Acne face mapping: Our scientifically-backed guide to your breakouts
Great skin from within
Acne sucks. It’s bumpy, annoying, and often quite painful. There are a myriad of different acne subtypes with different etiologies, and it's almost guaranteed that you'll encounter at least one kind at some point in your life. Really, acne is sort of an inevitable part of being human—that's why so much effort has been put towards finding a cure, from scientific studies to holistic practises. With regards to the latter, a particularly intriguing practise has remained a staple in the diagnosis and treatment of acne.
Face mapping, or mian shiang (‘face reading’ in Chinese), is an ancient practise rooted in Traditional Chinese medicine. The idea behind it is that certain parts of the face correspond with different organs of the body. According to the beliefs, an imbalance or weakness in any particular organ in the body, from a struggling liver to a flaky gut, manifests itself as redness, pimples or dryness on the face.
Now, there’s no scientific basis behind this practice so we recommend you take this with a grain of salt. However, in case you're interested anyway, this is what each area of your face represents according to Traditional Chinese medicine:
Don’t despair yet, though—while there’s little evidence to back Traditional Chinese face mapping, there’s plenty of ways that face mapping can still come in handy with the right tweaks. We’ve devised a new-ish map that considers environmental and lifestyle factors that are scientifically-based. Without further ado, here's why you're getting acne on:
Your hairline and forehead
Are you a big fan of greasy hair products? Do you have bangs? Are you an alternate-day shampooer? These are all things that may be contributing to your forehead acne.
The best course of action here is to avoid comedogenic, pore-clogging products where you can, and maybe keep your bangs off your face when they get greasy. Further, you could probably invest in a good clarifying cleanser to keep that comedogenic residue off your face.
If you find your acne extends down your nose, you may also just have an oil issue. Your T-zone is sebum-central, and it’s a really common area for breakouts to occur. Oil-aside, your sleeping patterns and stress levels may also be making your T-zone acne worse, according to these studies.
The key to resolving your acne here is to ensure you’re getting your full night of sleep, keeping your stress to a minimum and investing in a good acne-busting face wash.
Your cheeky cheeks
This is going to sound gross, but your phone is a toilet. In fact, it’s worse than a toilet—that thing follows you around all day. It picks up bacteria from restaurant tables, the buses you frequent, and the park benches you sit on and then you put it on your face and chatter away.
Unfortunately, every time you hold your phone up to your face, you spread all of that nasty bacteria around and build a breeding ground for your next festering breakout.
Not to mention, your grubby pillowcase isn’t doing you any favours either. Over time, all of the grease from your head absorbs into your pillowcase. Then, while you toss and turn trying to get to sleep, you squish your face into it and spread that pore-clogging stuff all around.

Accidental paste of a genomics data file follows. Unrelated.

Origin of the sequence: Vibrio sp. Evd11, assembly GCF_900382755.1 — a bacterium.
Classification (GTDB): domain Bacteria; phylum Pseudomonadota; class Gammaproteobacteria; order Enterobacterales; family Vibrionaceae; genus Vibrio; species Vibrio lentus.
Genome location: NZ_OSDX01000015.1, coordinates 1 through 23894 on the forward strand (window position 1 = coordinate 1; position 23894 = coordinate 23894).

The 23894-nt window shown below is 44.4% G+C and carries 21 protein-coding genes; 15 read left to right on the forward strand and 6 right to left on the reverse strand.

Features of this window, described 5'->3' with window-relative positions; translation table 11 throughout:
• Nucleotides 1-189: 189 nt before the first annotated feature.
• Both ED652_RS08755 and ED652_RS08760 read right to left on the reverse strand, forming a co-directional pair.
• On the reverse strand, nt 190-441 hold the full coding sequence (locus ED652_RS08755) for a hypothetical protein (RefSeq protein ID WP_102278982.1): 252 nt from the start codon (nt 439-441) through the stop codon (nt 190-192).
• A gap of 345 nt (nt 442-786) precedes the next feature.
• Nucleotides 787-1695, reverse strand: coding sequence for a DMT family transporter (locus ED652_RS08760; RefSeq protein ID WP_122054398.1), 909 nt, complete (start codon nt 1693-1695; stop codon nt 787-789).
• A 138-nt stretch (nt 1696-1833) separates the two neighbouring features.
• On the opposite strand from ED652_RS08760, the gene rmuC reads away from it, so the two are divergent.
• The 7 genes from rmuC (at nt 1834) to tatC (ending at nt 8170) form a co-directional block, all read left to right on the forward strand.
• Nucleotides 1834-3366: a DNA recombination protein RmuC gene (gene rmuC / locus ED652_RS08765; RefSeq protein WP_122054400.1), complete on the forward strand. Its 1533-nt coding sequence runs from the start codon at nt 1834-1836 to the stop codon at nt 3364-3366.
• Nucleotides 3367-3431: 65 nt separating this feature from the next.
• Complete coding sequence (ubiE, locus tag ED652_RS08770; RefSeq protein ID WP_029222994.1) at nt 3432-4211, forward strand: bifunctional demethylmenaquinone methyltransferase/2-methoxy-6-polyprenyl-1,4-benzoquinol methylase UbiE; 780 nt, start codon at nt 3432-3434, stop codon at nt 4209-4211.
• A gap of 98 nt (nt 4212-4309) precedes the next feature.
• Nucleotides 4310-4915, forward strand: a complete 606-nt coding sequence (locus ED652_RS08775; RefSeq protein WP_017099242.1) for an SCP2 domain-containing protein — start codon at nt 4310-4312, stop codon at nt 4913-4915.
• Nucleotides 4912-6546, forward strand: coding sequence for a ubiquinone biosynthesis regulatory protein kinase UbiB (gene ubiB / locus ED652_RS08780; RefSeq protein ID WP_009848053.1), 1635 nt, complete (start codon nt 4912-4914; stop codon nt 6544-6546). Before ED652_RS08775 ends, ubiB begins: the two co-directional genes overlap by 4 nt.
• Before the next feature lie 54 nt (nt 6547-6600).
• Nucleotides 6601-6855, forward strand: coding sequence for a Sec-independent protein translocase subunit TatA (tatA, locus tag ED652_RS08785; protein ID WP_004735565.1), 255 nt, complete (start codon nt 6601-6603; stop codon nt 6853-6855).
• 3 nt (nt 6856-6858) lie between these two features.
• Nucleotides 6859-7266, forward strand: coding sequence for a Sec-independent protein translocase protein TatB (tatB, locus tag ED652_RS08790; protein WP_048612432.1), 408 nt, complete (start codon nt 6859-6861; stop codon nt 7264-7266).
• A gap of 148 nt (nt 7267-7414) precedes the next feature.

The answer to this cheeky predicament is simple—disinfect your phone regularly, wash your pillowcase weekly and stop touching your face (seriously, it has literally been two years since COVID came to town, you should know this by now).
Your chiseled jaw
This is actually where Chinese face mapping gets it right—chin and jaw acne tends to be caused by hormonal changes. This means that the acne is, in fact, caused by a disruption in your endocrine system. Progesterone, in particular, is a hormone that is associated with the flare-up of skin conditions like acne, psoriasis, and rosacea.
If you suffer from acne that is concentrated around your chin and jaw, you may want to look up a dermatologist. From there, they will be able to help you devise a strategy to combat your hormonal acne which, by the way, is the most stubborn kind of acne out there. These may include a isotretinoin prescription, retinoids or birth control pills.
Why birth control? Well, oestrogen apparently has beneficial effects on the skin, specifically with regards to acne. This study states that the hormone is known to suppress sebum production in sufficient amounts; however, it comes with its drawbacks (too much oestrogen in a lifetime is linked to breast cancer).
Maybe it’s face mapping, maybe it’s your horrible diet
While spots on your forehead doesn’t necessarily mean you have irritable bowel syndrome, your digestion is heavily linked to your acne. In fact, your diet can have such an adverse affect on many acne-causing factors including insulin resistance, microbiome modulation and sex hormone balance.
As a result, it is probably the single most important thing for you to control. This study found that probiotics and a hefty helping of fruits and vegetables were shown to improve acne conditions. In addition, purging dairy and sugar from your diet may help your skin issues too.
On the note of a good, balanced diet, keeping your hydration levels up is also a good shout. According to this study, acne-prone skin has a poor water retention rate, so you need to keep on top of your daily water intake if you want better skin.
Overall, there are a lot of reasons you may be suffering from acne. However, rather than consult ancient Chinese practices, you may want to either make some lifestyle changes or visit a dermatologist.
For more acne-related tips, click here.